Reel Artists Film Festival brings artist Kehinde Wiley and his soaring collaboration with Givenchy to Toronto
How did the collaboration with Givenchy come about?
“When I thought about the absolute, like, favourite of favourites, or like what stood for the best of haute couture, it was Givenchy. Part of it is just the legacy of the organization. For this project I wanted to do an absolute glam for these girls.”
Tell us more about the project
“It’s all young black girls from underserved communities within New York and the idea was to do this sort of transformation scene; you’d go into art history and you’d recreate these fabulous one of a kind gowns and then I’d make paintings of those girls who were like randomly cast from the streets. Riccardo [Tisci] was totally up to it. We would meet at the Louvre in Paris and we’d walk through on the days when the museum was closed. Imagine a private audience in the Louvre? So it’s just yours. You’re standing in front of the Mona Lisa, and you’re chatting it up with Riccardo about how we’re going to make a beautiful gown for these paintings. Oh, it was insane. Insane. It was a dream project.”
Racism is not in your intent. Your intent is immaterial in how racist your actions are. This isn’t about you BEING a racist. It’s about you DOING A THING that is racist. Your intent doesn’t change it. Your ignorance of its meaning doesn’t change it. It’s got nothing to do with you as a person and everything to do with the meaning of your action in the context of sociocultural history.
It is crucial to remember, as counsellors, that grief is very individual and unique. However, research shows that there are certain common stages and tasks that are shared by most people who are dealing with a loss. One popular construct that describes this hard experience is J. William Worden’s Task Oriented Model.
Understanding the Model
As the title implies, Worden saw healthy grieving as working through a series of specific, common tasks. These need to be resolved to fully integrate the loss – so the person is able to move on with their life. Worden saw this as empowering and freeing for the client as it helps them to find meaning and new hope again. But the work is often hard – and it is easy to get stuck, or to give up before they have recovered from their loss. This is seen in the following comment by Worden in his book Grief Counselling and Grief Therapy, (2001, p27):
“It is possible for someone to accomplish some of these tasks and not others, and hence have an incomplete adaptation to the loss, just as one might have incomplete healing from a wound”.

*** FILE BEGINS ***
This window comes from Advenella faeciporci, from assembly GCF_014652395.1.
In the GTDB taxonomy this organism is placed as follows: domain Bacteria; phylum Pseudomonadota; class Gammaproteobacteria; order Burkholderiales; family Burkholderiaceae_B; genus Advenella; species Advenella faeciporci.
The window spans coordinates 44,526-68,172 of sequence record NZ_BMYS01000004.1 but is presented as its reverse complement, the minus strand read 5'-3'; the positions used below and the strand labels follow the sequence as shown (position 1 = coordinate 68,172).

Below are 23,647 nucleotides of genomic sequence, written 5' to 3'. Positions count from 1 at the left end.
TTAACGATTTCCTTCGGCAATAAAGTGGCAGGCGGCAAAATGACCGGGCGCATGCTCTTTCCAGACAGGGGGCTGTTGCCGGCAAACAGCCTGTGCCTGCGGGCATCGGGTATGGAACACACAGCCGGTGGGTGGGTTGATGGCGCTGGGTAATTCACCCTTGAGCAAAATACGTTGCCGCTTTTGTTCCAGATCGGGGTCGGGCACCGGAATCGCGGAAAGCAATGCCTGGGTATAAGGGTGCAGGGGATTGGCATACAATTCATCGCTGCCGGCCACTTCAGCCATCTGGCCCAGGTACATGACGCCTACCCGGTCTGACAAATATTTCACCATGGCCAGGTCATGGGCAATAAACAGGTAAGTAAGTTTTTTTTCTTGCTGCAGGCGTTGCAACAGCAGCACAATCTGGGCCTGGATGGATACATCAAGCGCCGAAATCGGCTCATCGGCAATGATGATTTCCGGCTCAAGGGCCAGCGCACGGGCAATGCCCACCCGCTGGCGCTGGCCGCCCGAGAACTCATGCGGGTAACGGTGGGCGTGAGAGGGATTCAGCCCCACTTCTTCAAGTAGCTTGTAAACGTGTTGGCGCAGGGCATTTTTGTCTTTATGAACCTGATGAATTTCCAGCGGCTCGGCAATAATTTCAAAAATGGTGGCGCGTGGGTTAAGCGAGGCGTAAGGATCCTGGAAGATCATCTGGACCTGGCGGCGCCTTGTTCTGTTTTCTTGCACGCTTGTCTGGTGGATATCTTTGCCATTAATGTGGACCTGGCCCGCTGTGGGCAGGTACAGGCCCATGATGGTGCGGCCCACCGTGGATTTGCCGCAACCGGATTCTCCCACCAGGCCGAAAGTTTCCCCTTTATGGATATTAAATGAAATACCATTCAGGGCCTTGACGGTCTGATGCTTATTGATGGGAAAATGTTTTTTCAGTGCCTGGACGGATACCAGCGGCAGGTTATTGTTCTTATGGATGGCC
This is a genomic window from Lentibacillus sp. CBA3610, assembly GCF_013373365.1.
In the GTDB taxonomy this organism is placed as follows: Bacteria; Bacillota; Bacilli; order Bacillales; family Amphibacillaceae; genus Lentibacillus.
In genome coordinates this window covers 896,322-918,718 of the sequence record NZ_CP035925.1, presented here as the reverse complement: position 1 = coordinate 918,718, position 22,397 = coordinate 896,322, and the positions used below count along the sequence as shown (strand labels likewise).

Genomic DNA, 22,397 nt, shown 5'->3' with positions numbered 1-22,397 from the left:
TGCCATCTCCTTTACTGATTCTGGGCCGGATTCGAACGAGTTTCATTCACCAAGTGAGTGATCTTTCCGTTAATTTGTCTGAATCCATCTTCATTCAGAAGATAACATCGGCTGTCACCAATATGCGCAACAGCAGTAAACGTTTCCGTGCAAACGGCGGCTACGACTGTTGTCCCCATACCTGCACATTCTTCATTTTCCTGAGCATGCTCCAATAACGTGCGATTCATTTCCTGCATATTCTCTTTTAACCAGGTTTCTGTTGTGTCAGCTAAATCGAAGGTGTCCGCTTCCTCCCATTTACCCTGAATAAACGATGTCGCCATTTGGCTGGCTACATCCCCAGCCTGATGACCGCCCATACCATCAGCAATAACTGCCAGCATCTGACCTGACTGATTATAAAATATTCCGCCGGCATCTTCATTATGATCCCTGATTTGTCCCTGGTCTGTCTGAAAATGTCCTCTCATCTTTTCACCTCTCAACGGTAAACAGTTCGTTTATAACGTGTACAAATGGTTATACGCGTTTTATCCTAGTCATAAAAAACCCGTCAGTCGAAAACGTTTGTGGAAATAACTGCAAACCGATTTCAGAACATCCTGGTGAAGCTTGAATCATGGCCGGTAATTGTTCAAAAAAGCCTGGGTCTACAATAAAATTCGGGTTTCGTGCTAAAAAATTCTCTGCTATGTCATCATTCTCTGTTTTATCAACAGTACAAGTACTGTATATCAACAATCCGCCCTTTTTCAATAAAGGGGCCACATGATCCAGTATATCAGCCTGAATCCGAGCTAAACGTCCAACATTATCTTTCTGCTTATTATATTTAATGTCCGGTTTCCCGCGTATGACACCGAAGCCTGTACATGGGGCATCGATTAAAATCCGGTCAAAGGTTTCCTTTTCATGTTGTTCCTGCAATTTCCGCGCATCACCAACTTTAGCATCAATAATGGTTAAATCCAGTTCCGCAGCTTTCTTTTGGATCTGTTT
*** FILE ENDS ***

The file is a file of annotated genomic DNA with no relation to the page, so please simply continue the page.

Worden also points out that for some individuals, the tasks won’t follow a sequential order. However, the key ingredient for progress is being willing to work – and not being a passive recipient of grief.
1. Know when it is a good time to be sorry. It’s appropriate to say something when someone has received bad news, or you’ve really made life difficult for someone else. However, a lot of the time an apology is not required. Learn to know the difference between the two occasions.
2. Notice who you tend to apologize to. Are there certain people who undermine your confidence, or who leave you feeling as if you’re always wrong? In those situations, you’re allowing someone else to act as if they’re more important than you.
3. Try to notice when you’re starting to apologize. Habits are often hard to recognize. They’re usually automatic, and we’re only semi-conscious of patterns we fall into, and things we tend to say. For example, do you repeatedly find yourself saying sorry for someone else’s mistakes? Do you tend to just say sorry to stop an argument?
4. Try and look for the roots, or the need, you’re covering up. For example, perhaps an authority figure (parent, teacher, older sibling, coach) used to get angry if you didn’t “just shut up” or take the blame. Alternatively, you may feel you can’t really share the way you feel – so you just apologize and repress your true emotions.
5. Related to the above, consider how your drive to apologize to others is likely to affect you much further down the road. For example it is likely that you’re building up a heap of grievances, or you may pull back from get close to those you love.
6. Decide to establish and enforce your boundaries, and to say “no” to others – without also saying “sorry”!